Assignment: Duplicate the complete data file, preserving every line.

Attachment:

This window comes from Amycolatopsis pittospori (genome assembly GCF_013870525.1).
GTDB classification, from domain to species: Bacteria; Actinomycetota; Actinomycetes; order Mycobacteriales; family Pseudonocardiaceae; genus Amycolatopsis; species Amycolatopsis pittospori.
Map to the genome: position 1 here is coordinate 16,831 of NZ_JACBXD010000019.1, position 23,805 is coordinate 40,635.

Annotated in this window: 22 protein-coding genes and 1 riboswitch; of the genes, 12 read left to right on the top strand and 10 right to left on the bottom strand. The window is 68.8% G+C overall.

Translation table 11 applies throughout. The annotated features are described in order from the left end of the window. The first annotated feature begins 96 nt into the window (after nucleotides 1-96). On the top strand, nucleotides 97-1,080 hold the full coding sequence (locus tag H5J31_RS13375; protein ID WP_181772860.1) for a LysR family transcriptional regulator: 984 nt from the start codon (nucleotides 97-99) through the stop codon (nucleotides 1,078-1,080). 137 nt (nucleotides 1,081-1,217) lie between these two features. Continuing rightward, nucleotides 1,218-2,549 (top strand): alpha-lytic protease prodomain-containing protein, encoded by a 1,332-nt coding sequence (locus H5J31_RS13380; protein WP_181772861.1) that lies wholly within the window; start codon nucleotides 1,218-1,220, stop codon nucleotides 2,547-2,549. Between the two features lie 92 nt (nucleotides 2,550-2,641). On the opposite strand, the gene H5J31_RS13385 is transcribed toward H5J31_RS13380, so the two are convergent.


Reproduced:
This window comes from Amycolatopsis pittospori (genome assembly GCF_013870525.1).
GTDB classification, from domain to species: Bacteria; Actinomycetota; Actinomycetes; order Mycobacteriales; family Pseudonocardiaceae; genus Amycolatopsis; species Amycolatopsis pittospori.
Map to the genome: position 1 here is coordinate 16,831 of NZ_JACBXD010000019.1, position 23,805 is coordinate 40,635.

Annotated in this window: 22 protein-coding genes and 1 riboswitch; of the genes, 12 read left to right on the top strand and 10 right to left on the bottom strand. The window is 68.8% G+C overall.

Translation table 11 applies throughout. The annotated features are described in order from the left end of the window. The first annotated feature begins 96 nt into the window (after nucleotides 1-96). On the top strand, nucleotides 97-1,080 hold the full coding sequence (locus tag H5J31_RS13375; protein ID WP_181772860.1) for a LysR family transcriptional regulator: 984 nt from the start codon (nucleotides 97-99) through the stop codon (nucleotides 1,078-1,080). 137 nt (nucleotides 1,081-1,217) lie between these two features. Continuing rightward, nucleotides 1,218-2,549 (top strand): alpha-lytic protease prodomain-containing protein, encoded by a 1,332-nt coding sequence (locus H5J31_RS13380; protein WP_181772861.1) that lies wholly within the window; start codon nucleotides 1,218-1,220, stop codon nucleotides 2,547-2,549. Between the two features lie 92 nt (nucleotides 2,550-2,641). On the opposite strand, the gene H5J31_RS13385 is transcribed toward H5J31_RS13380, so the two are convergent.